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Using Photoshop can be overwhelming; using it with students can be even scarier. It’s not uncommon for a student to make one wrong click of their mouse and not have a clue what they’ve done. As with anything new, there is a slight learning curve when first using Photoshop. It takes some time, but you will be amazed how quickly your students catch on.
This feature is an easy way to merge text with background images. First, drop an image layer over a type layer. Then, hold down the “alt” or “option” button on your keyboard. You should notice the mouse change to a down arrow shape. Finally, click the link between the two layers in the Layers Panel. The image layer will automatically be added to the text.
There are a variety of features held by the Brush Tool. One of the most fun is the the Jitter feature. You can find this feature in Brush Settings under Color Dynamics. The fun thing about this tool is that the brush changes colors over the course of a single brush stroke. This leaves behind a multicolored pattern that can be used to create exciting effects. Have your students try out different settings to see how they affect the tool.
The Layers Panel is one of the most important spaces to understand. Working in layers is one of the most significant features in Photoshop, but it does take some time to get used to. One of the best things to show your students is how to resize the way layer thumbnails are displayed. By going to the Layers Panel Options, you can determine how big the layers in the workspace will appear. This feature will help students personalize their workspaces to fit their needs.
Using the Marquee or Lasso Tools are great ways to select specific areas on an image. However, they can be challenging to work. Just as you would use the Transform Tool to resize an image or layer, you can utilize the Transform Selection Tool to alter only the selected area. To do this, select the desired area, go to Select>Transform Selection. Now you will be able to resize your selection.
Working with images of people in Photoshop is exciting. There are so many editing tricks to explore. A simple process that will thrill your students is working with color ranges. This process can add fun effects to a photo.
To get the effect seen in the image above, first create two layers. Place a gradient, pattern, or photo on the first layer. Whatever you put here is what will show through the photo. Then, place your photo on a second layer. While your second layer is selected, go to Select>Color Range and choose “skin tone” from the drop-down box. The background image will replace the skin tones selected to create a new effect.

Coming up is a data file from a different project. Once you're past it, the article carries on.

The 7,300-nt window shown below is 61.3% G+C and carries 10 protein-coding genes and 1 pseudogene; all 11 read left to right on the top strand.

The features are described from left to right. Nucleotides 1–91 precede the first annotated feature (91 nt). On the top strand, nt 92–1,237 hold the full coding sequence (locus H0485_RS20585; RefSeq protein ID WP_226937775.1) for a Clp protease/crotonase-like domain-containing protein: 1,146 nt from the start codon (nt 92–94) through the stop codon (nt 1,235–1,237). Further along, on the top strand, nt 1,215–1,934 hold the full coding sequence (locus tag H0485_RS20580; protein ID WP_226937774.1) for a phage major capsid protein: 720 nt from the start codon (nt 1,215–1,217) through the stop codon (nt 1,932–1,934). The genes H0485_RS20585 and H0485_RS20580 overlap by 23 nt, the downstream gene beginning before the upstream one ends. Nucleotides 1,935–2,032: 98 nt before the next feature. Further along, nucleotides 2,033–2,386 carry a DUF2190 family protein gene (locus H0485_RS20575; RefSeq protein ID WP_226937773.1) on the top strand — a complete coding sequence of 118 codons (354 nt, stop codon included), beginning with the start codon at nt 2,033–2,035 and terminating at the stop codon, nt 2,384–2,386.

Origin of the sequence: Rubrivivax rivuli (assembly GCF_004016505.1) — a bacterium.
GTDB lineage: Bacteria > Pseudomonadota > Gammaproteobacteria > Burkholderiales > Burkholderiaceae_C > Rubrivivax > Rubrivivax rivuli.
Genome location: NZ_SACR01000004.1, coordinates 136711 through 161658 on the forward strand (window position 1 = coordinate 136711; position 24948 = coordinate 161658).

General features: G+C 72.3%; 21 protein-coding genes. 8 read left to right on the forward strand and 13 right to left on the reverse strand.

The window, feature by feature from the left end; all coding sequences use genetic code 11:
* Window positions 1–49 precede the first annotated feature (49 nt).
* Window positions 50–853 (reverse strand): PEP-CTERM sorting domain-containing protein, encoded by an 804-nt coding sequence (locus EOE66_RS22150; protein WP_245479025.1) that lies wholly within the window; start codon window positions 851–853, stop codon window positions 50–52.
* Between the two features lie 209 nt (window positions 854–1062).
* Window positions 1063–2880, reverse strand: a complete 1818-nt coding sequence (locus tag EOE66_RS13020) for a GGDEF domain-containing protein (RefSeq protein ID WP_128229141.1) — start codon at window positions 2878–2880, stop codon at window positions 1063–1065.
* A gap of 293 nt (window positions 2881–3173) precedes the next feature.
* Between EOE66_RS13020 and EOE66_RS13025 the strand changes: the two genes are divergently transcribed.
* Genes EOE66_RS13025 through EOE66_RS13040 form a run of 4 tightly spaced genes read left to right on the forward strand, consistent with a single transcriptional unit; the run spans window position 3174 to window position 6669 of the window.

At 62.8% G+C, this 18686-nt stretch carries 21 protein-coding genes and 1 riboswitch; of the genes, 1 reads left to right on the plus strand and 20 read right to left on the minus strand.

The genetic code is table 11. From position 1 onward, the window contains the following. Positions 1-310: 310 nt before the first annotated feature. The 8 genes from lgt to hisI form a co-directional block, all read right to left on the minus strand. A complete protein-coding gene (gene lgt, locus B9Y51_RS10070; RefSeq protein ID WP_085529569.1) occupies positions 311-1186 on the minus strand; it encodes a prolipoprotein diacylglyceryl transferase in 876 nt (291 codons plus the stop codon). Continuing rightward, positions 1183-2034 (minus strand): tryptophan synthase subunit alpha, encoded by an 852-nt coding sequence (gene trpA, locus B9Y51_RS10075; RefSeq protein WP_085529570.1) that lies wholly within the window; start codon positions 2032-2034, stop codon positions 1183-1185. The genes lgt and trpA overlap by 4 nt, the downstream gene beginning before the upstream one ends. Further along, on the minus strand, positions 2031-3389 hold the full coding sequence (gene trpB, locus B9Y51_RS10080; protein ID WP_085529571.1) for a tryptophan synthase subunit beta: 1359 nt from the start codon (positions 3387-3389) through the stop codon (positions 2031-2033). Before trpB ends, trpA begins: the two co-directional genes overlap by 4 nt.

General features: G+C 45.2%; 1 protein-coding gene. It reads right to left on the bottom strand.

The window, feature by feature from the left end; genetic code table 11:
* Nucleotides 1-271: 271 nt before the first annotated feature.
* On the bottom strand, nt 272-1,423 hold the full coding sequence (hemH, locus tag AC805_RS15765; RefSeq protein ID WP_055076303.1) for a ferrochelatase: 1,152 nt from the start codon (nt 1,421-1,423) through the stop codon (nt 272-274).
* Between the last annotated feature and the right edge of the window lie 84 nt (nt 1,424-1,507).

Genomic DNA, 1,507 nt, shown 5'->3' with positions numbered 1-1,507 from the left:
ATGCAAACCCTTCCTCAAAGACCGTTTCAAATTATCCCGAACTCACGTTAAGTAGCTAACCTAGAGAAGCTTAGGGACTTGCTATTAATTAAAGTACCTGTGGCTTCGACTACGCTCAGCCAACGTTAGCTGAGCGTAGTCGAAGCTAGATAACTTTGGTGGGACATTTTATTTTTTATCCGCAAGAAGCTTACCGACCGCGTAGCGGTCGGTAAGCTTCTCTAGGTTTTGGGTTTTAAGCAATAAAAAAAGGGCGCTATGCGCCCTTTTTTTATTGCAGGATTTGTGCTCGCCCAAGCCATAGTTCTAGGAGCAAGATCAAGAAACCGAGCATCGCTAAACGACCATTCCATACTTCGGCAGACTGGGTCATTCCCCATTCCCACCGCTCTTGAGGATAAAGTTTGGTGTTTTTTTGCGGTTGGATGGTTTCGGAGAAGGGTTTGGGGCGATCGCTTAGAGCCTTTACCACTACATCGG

The Color Replacement Tool is easy to use but is often forgotten. You can find it by clicking on the Brush Tool in the toolbox and holding down. This tool creates a natural looking color replacement for any image. It’s used much like the regular Brush Tool, but it will leave the shadows and highlights of the original image. The tool will look like the Brush Tool with a small dot in the center. The small dot is for precision and will only replace the color in those areas.
Living in a world of autocorrect, it’s not often we go without a spell-check feature. Unlike word processing platforms, Photoshop does not highlight or underline misspelled words. However, the function does exist. To check for misspellings select a text layer and go to Edit>Check Spelling.
To create straight lines, simply hold down the “shift” key as you use certain tools. This works with a Drawing Tool like the Brush, with the Eraser Tool, and, of course, with the Line Tool. Clock, hold down “shift,” and then draw to the desired point. Finally, unclick, and voila! A perfectly straight and precise line!
Using the Layer Effects, marked as “FX,” in the Layers Panel, is one of the best-hidden features in Photoshop. To an intermediate or advanced Photoshop user, this isn’t an uncommon feature. However, it can often go unnoticed by students. The FX feature can create many edits to an individual layer such as overlaying color or providing an outline to an image. There are thousands of possibilities to explore, and you will be amazed at what your students discover.
The Eyedropper Tool is excellent for selecting colors. At first, it appears you can only use this tool to select colors inside Photoshop, but it can also be used to choose colors in other areas on your computer. To do this, start in Photoshop with the Eyedropper. Then, click and drag outside of the workspace. From here, the Eyedropper will select any color on your screen. In the above image, notice the Eyedropper in the bottom left is off the workspace, but the color chosen in the top right matches the selection.
The next time you start using Photoshop with your students, keep these ten tricks in mind. You’ll be surprised at how helpful these features can be!
What is your favorite Photoshop feature?
What other Photoshop trick would you add to this list?